ST. GEORGE – Cargo containers are a popular way to store items due to their security and durability but when they are stored on residential property permanently, some neighbors see them as an eyesore. St. George City Code does not specifically address the use of such containers and the matter came up again for City Council consideration in its regular meeting Thursday night.
It is not a new issue for the council, as they have been dealing with it for at least two years.
Measuring 20 to 50 feet long and weighing several tons, the containers are commonly seen at construction and agricultural sites. On occasion, though, the containers can be found in residential areas where their uses range from temporary to permanent for a variety of purposes.
When residents place containers on their property for permanent use, it has triggered complaints by some residents who see the containers as unsightly. There is also the question of whether or not containers should be allowed at all in residential zones on a permanent basis or if they should be banned.
City staff told the council that they had checked other cities to see how they handle cargo containers. Around half of those cities didn’t allow permanent use in residential zones. However, all cities allowed for temporary use.
Temporary residential uses tend to include home remodels and renovations.
Deputy City Attorney Paula Houston said the city has received a number of complaints about containers in residential zones, though was unable to give an estimate on the amount of complaints received. She also said the city has generally not allowed people to have the containers on a permanent basis, though it has never objected to temporary use.
“I own (a container) on my residential property,” St. George resident Jonathan Zundel said. He loves having the container because it is strong, weather proof, rodent proof and has a litany of other advantages over a regular shed, he said.
“They are engineered to be tough …,” Zundel said. “The people that have them and use them love them.”
The city also already has an ordinance that can apply to the cargo containers, Zundel said, and referenced city code section 10-7B-6 which deals with detached garages and accessory buildings. His own container is big enough to act as a detached garage, he said, so why not simply apply the existing ordinance to it?
The ordinance Zundel referenced is the one Scott Roper, owner of Kustom Containers, had pointed his costumers to. While Roper said that selling containers to residential customers isn’t a big part of his business, he is nonetheless against seeing the containers banned outright.
Houston said the ordinance mentioned does not necessarily apply to cargo containers due to their classification as containers used for shipping. They are also built out of different materials then most homes. The exteriors of accessory buildings need to have a similar look to the home as well.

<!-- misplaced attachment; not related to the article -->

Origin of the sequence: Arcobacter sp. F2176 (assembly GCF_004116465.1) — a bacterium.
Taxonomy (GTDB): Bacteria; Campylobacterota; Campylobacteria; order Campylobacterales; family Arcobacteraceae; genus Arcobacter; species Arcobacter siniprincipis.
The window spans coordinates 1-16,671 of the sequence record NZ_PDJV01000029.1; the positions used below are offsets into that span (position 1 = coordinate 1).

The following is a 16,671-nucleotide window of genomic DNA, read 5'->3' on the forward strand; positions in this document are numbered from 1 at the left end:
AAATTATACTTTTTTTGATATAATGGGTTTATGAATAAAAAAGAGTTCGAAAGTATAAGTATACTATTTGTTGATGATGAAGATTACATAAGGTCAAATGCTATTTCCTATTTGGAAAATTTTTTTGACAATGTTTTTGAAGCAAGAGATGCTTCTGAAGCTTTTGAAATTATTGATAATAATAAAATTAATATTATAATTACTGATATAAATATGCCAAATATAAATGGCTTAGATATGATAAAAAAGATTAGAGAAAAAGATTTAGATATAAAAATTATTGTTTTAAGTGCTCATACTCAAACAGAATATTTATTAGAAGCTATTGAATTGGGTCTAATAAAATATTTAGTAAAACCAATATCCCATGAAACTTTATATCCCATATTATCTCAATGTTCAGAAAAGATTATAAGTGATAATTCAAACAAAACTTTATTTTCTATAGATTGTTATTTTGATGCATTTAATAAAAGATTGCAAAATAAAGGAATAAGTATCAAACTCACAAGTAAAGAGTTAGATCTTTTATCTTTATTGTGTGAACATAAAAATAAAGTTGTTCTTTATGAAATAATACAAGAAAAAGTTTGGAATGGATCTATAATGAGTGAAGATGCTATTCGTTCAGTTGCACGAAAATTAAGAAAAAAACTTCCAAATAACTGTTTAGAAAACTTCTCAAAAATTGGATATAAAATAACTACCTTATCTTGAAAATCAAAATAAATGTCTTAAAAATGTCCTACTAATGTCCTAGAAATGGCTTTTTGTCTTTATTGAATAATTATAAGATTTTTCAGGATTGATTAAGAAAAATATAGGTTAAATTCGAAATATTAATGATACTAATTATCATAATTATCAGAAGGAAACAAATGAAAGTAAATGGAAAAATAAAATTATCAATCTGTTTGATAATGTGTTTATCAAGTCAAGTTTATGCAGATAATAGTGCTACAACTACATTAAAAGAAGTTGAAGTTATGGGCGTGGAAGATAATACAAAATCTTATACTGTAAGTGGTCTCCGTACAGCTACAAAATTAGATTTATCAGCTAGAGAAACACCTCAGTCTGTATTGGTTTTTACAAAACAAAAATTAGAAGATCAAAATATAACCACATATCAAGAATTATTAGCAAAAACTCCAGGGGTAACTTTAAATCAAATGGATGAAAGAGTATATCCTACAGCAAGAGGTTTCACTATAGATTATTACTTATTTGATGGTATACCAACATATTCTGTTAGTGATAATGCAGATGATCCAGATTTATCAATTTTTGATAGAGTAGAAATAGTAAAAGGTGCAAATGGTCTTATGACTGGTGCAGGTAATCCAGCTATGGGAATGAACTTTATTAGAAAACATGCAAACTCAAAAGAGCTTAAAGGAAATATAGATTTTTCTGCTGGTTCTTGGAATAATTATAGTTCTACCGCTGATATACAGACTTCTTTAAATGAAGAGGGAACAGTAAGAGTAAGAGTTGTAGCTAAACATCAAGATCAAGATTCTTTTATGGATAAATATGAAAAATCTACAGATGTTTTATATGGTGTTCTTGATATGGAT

However, if the council wants the cargo containers to be added to the ordinance, they could be, Houston said.
“This is a business that will never go away,” said Kimball Gardner, owner of On Site Storage, adding that there are around 8,000 storage containers spread across Washington, Iron and Kane counties.
The containers are used for a little bit of everything, Kimball said. Some people use them for storage while others use them for temporary or permanent housing.
The main problem that Zundel, Roper and Kimball said people appear to have with the containers is bad paint jobs that stand out too much. The problem could be easily fixed with a paint job, they said.
“They’re ugly, that’s what people are saying,” Councilman Jimmie Hughes said.
On the whole, the City Council wasn’t in favor of drafting a specific ordinance for container use and opted for city staff to amend the existing code, or ban the containers.
“I think this is common sense,” Councilwoman Bette Arial said. “We’re accused of having lots of ordinances and rules and I don’t think that is the intent of anyone. We just want to have a lovely, workable community. Let’s just not get into telling people what’s appropriate in their backyard.”
Suggestions given the city staff included regulations regarding painting the containers, as well as possible rules pertaining to where the containers could be placed. Just how much backyard space a container could occupy – no more than 25 percent by one estimate – was also recommended.
No votes were taken on the matter.
“Bottom line is we’re not going to make some neighbors happy,” Councilwoman Michele Randell said.
The City Council unanimously passed a resolution to pledge $25,000 annually to the Tuacahn Center for the Arts for the next 20 years. Tuacahn opened in 1995 and has reached a point that it is in need of expansion and upgrades.
Tuacahn is also recognized as one of the county’s major economic drivers, generating an estimated $75 million for Washington County. Only Zion National Park produces more.
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